GM factories running short of chips to reopen by November 1

DETROIT — General Motors said Friday it expects to reopen its three remaining North American assembly plants that have been shut down due to a global microchip shortage by November 1.

GM also said it plans to resume building Chevrolet Malibu cars for the first time in nearly nine months at a partially reopened plant in Kansas.

The automaker said its plant in Ramos Arizpe, Mexico, which has been closed since mid-August, will begin building the Chevrolet Blazer on October 18, followed by the Chevy Equinox as soon as November 1.

GM said two other tempering plants — San Luis Potosi Assembly in Mexico and CAMI Assembly in Ontario — that have been shutdown since mid-July will reopen on November 1. San Luis Potosi is also building the GMC Terrain.

“Although the situation remains complex and highly variable, we remain confident in our team’s ability to continue finding innovative solutions to reduce the impact of the semiconductor shortage that has affected the industry,” GM said in a statement.

Rest of General Motors North American assembly plants Which was low due to a shortage of chips resumed this month. Many factories are still down for retooling, and Chevy Bolt production has been halted due to a battery recall.

The restart of production of the Malibu may be a sign that GM thinks it can get an adequate supply of chips for the foreseeable future. Fairfax Association In Kansas, it resumed production of the Cadillac XT4 last month, but did not make the Malibu Since early February.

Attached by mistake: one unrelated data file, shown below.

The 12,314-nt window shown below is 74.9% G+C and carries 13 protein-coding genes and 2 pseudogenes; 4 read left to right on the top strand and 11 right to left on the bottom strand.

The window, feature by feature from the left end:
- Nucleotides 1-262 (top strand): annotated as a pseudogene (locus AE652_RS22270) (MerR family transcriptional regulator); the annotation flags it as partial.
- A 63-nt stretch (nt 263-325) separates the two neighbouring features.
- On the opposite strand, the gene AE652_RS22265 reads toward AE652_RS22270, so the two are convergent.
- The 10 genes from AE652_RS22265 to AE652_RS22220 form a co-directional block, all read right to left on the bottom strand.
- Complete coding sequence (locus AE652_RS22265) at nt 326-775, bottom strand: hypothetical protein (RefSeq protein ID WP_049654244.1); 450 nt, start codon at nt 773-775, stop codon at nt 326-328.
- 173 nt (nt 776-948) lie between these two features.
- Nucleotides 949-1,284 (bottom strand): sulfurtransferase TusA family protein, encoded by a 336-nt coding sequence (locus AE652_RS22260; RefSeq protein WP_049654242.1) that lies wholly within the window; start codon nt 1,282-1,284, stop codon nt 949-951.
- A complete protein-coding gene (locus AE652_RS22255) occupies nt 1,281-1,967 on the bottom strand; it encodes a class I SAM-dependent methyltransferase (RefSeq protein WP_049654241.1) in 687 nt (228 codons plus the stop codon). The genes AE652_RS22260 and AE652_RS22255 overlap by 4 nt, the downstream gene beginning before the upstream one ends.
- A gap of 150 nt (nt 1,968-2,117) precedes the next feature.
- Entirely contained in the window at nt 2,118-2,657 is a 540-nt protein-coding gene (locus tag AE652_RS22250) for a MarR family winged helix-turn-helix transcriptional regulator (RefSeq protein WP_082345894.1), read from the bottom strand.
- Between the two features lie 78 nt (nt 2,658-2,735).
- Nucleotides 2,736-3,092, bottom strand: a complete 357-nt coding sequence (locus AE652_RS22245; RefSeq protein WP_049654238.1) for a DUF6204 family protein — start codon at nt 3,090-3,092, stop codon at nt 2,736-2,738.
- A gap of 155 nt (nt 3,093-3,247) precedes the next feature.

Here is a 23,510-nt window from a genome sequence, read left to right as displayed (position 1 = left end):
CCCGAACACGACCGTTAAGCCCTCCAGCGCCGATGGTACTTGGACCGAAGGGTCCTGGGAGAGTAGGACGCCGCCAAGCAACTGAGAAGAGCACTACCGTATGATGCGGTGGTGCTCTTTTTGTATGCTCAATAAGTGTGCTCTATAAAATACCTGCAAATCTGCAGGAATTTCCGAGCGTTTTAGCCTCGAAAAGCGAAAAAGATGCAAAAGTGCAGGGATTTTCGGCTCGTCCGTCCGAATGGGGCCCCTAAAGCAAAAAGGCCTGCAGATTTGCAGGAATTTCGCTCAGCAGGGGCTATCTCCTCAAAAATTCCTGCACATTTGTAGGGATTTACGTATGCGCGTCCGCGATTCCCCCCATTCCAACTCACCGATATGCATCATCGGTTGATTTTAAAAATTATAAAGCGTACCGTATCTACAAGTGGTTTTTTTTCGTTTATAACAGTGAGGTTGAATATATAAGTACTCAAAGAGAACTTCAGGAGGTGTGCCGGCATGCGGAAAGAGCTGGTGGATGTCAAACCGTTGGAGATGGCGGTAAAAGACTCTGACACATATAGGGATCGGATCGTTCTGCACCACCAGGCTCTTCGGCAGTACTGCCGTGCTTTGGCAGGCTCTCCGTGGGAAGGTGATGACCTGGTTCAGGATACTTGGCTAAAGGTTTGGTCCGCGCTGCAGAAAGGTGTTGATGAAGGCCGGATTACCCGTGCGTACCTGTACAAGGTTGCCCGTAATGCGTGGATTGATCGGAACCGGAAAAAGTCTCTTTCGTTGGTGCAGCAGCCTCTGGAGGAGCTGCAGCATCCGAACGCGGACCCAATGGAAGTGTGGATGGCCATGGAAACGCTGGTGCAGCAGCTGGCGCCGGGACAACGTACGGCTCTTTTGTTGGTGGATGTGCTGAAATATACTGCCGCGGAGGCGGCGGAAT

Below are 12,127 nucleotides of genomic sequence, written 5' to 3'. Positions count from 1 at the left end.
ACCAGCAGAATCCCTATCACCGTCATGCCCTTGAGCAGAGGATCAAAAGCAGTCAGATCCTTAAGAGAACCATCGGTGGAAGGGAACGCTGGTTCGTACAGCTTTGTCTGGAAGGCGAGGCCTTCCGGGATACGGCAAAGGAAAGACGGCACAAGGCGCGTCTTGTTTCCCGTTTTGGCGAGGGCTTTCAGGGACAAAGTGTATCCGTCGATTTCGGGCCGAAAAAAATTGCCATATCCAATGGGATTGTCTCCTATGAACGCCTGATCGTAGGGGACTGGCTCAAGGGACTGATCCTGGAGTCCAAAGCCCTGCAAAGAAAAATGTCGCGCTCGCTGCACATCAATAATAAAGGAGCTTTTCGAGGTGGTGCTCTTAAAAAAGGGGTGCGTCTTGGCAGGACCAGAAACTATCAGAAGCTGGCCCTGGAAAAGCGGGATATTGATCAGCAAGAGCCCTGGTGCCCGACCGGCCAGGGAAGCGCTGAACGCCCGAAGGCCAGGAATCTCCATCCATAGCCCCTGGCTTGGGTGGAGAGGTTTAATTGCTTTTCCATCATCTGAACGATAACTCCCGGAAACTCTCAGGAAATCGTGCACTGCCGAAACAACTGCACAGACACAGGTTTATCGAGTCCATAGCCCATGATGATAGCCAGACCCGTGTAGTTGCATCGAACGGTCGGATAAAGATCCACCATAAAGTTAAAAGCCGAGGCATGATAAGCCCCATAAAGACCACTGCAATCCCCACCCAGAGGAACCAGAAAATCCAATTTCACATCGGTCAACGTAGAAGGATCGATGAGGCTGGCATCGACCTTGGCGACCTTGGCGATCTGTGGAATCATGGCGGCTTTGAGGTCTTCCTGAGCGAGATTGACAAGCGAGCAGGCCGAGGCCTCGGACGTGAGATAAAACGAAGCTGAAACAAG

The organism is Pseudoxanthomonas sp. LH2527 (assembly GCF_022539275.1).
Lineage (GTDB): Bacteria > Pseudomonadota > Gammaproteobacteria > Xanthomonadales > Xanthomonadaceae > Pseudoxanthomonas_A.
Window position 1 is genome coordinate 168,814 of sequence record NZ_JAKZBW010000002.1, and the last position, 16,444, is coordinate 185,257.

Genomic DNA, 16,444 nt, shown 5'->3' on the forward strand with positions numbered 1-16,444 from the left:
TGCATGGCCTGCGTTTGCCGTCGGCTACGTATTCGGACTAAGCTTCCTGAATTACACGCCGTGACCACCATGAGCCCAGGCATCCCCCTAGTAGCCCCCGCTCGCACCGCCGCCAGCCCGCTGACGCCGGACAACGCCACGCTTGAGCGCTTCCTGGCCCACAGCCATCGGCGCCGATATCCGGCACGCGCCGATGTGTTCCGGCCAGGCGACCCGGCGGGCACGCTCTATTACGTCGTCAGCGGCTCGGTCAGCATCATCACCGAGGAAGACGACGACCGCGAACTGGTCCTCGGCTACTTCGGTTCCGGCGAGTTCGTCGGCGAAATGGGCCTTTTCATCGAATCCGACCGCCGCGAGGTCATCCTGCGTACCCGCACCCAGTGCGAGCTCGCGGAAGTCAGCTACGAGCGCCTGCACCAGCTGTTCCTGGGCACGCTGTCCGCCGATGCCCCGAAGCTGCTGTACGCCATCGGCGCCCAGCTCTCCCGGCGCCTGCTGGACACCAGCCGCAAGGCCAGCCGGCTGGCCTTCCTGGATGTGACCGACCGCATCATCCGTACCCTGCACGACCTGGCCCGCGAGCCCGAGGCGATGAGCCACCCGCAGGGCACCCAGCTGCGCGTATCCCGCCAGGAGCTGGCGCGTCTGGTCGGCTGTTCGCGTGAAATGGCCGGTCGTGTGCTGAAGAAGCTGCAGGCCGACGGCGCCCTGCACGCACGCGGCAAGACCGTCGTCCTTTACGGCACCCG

General Motors has redirected chips for its slow-selling sedan to factories that make more profitable cars, like its own. SUV factory in Texas, which remained online continuously throughout the supply crisis.

However, the company has delayed previous Malibu production restarts several times during the shutdown and could do so again if it decides the chips are still better used elsewhere.

As a result of the production shutdown, GM sold only 269 Malibus in the United States in the third quarter, 99 percent less than the same period a year earlier.

Editor’s note: GM’s San Luis Potosi plant builds the GMC Terrain. An earlier version of this story misspelled which genetically modified plant built the terrain.

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